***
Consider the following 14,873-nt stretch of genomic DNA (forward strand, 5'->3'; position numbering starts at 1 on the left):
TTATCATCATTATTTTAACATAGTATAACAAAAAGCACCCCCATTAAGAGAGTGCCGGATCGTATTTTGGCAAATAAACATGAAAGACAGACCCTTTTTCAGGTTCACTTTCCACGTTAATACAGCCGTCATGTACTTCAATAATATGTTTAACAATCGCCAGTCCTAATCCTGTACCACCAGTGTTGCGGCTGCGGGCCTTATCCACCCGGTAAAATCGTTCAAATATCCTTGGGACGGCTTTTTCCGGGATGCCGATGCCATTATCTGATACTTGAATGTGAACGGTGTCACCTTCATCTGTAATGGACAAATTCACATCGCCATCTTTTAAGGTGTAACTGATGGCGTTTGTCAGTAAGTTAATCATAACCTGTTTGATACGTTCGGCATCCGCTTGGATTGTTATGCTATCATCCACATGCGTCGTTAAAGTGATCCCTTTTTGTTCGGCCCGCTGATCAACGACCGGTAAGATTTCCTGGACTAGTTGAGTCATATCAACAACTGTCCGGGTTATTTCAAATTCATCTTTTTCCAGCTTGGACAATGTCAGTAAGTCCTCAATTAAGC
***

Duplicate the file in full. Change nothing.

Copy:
Consider the following 14,873-nt stretch of genomic DNA (forward strand, 5'->3'; position numbering starts at 1 on the left):
TTATCATCATTATTTTAACATAGTATAACAAAAAGCACCCCCATTAAGAGAGTGCCGGATCGTATTTTGGCAAATAAACATGAAAGACAGACCCTTTTTCAGGTTCACTTTCCACGTTAATACAGCCGTCATGTACTTCAATAATATGTTTAACAATCGCCAGTCCTAATCCTGTACCACCAGTGTTGCGGCTGCGGGCCTTATCCACCCGGTAAAATCGTTCAAATATCCTTGGGACGGCTTTTTCCGGGATGCCGATGCCATTATCTGATACTTGAATGTGAACGGTGTCACCTTCATCTGTAATGGACAAATTCACATCGCCATCTTTTAAGGTGTAACTGATGGCGTTTGTCAGTAAGTTAATCATAACCTGTTTGATACGTTCGGCATCCGCTTGGATTGTTATGCTATCATCCACATGCGTCGTTAAAGTGATCCCTTTTTGTTCGGCCCGCTGATCAACGACCGGTAAGATTTCCTGGACTAGTTGAGTCATATCAACAACTGTCCGGGTTATTTCAAATTCATCTTTTTCCAGCTTGGACAATGTCAGTAAGTCCTCAATTAAGC